2. “Zohary”D”.and”M”Hopf”2000. ”Domestication”of”plants”in”the”old”world:”the”origin”and”spread”of”cultivated”plants”in”West”Asia,”Europe,”and”the”Nile”Valley.”Oxford,”p.”206.
Nagoya Protocol ICNP-2
2 – 6 July 2012, New Delhi´52
Nestlé’s Claims: Broad and Directed Toward Natural Foods
Nestlé’s international patent publication (WO2010133574), published in November 2010, is directed towards use of Nigella sativa to stimulate opioid receptors in the human body, thereby preventing or reducing allergic reactions to foods.
Nestlé researchers demonstrated this effect by inducing an egg protein (ovalbumin) allergy in mice, and then co-feeding the rodents the allergen and a compound called thymoquinone, which is a major chemical constituent of black seed oil (as well as the herb thyme). ´
With the addition of thymoquinone to their diet, the mice exhibited a less severe allergic reaction to the egg protein.
From a food company’s perspective a great advantage of claiming thymoquinone is that it can be delivered in the form of Nigella sativa seed, which is a familiar food in many parts of the world. ´
In addition, because it has been widely consumed for so long, it does not require stringent regulatory review as a drug or as a new food additive.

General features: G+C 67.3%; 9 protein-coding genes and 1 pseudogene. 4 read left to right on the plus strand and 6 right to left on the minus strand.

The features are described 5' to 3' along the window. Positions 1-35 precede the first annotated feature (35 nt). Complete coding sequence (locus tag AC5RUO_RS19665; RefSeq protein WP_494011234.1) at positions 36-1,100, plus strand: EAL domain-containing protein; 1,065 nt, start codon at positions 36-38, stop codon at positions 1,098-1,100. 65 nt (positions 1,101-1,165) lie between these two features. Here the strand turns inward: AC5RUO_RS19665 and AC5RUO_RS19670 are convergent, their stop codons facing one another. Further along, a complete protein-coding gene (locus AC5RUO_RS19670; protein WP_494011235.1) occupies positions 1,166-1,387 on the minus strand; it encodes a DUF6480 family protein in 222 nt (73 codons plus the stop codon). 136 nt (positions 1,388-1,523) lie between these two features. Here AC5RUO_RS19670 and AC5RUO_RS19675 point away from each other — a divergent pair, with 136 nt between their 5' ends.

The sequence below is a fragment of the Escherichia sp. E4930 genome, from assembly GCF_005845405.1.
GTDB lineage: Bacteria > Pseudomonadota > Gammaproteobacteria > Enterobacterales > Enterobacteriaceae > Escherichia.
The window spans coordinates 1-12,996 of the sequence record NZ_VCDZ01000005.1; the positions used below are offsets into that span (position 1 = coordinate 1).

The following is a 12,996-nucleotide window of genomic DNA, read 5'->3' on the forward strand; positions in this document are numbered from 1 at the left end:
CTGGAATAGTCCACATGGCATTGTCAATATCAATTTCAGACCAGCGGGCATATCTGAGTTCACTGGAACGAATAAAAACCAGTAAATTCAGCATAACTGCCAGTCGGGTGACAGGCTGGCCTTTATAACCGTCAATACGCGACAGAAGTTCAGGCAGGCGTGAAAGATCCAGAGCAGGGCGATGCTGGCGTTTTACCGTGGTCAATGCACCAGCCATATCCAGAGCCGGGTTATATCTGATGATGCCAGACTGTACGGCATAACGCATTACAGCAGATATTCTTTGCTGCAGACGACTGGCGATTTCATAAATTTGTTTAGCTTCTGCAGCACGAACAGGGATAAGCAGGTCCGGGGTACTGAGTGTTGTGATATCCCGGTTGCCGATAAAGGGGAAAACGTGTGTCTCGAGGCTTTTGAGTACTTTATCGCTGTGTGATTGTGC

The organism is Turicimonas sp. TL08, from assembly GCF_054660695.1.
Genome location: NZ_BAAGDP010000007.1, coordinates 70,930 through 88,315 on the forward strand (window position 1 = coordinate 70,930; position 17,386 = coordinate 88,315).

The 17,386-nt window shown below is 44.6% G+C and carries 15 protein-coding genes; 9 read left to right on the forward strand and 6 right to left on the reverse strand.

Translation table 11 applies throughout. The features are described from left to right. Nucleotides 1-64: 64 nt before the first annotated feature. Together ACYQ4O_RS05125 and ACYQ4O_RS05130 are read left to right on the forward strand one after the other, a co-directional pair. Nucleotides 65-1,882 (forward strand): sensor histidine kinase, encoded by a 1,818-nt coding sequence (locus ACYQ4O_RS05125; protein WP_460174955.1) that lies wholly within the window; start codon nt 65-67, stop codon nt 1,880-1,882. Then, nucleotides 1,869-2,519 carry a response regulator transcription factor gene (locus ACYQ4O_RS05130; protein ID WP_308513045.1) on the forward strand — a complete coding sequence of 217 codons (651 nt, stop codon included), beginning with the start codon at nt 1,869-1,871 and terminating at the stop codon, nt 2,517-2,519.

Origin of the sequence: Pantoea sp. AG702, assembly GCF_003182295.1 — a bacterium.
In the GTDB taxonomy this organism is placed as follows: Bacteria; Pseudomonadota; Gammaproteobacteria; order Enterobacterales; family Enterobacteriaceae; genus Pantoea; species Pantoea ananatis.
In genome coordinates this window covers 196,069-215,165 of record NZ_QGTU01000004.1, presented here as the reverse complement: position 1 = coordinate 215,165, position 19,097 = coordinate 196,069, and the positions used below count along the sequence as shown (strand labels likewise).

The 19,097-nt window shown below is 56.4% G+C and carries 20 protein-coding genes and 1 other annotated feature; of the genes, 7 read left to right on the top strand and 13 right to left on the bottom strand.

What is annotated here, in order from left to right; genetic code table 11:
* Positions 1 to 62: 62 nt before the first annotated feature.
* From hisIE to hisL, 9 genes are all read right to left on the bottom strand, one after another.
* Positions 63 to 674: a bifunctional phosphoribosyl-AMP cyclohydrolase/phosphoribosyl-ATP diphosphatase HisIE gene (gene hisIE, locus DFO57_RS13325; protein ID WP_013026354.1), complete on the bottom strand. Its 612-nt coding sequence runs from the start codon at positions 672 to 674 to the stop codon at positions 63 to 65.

It can also be labeled “natural”, to attract consumers that seek to avoid highly processed foods or artificial ingredients.
Thymoquinone from black seed has been the subject of significant formal scientific interest since the 1990s, with many studies focusing on its potential use as an antioxidant (to prevent fat build up in arteries) and as a potential cancer treatment.
On its face, it might seem that Nestlé has discovered a new application for thymoquinone, but dig a little deeper, and Nestlé’s claim of novelty vanishes quickly.
Nestlé claims any use of an opioid receptor-stimulating compound to treat or prevent allergies, specifically thymoquinone and, more specifically, administration of thymoquinone in the form of Nigella sativa plant material (seeds).3
The type of food allergy of greatest focus is upset stomach and diarrhea.
Nestlé claims pure thymoquinone and/or whole Nigella sativa in a huge range of doses. These go from 0.1 to 90 milligrams per kilogram of body weight per day for pure thymoquinone, to up to 50 grams if administered in the form of plant seeds.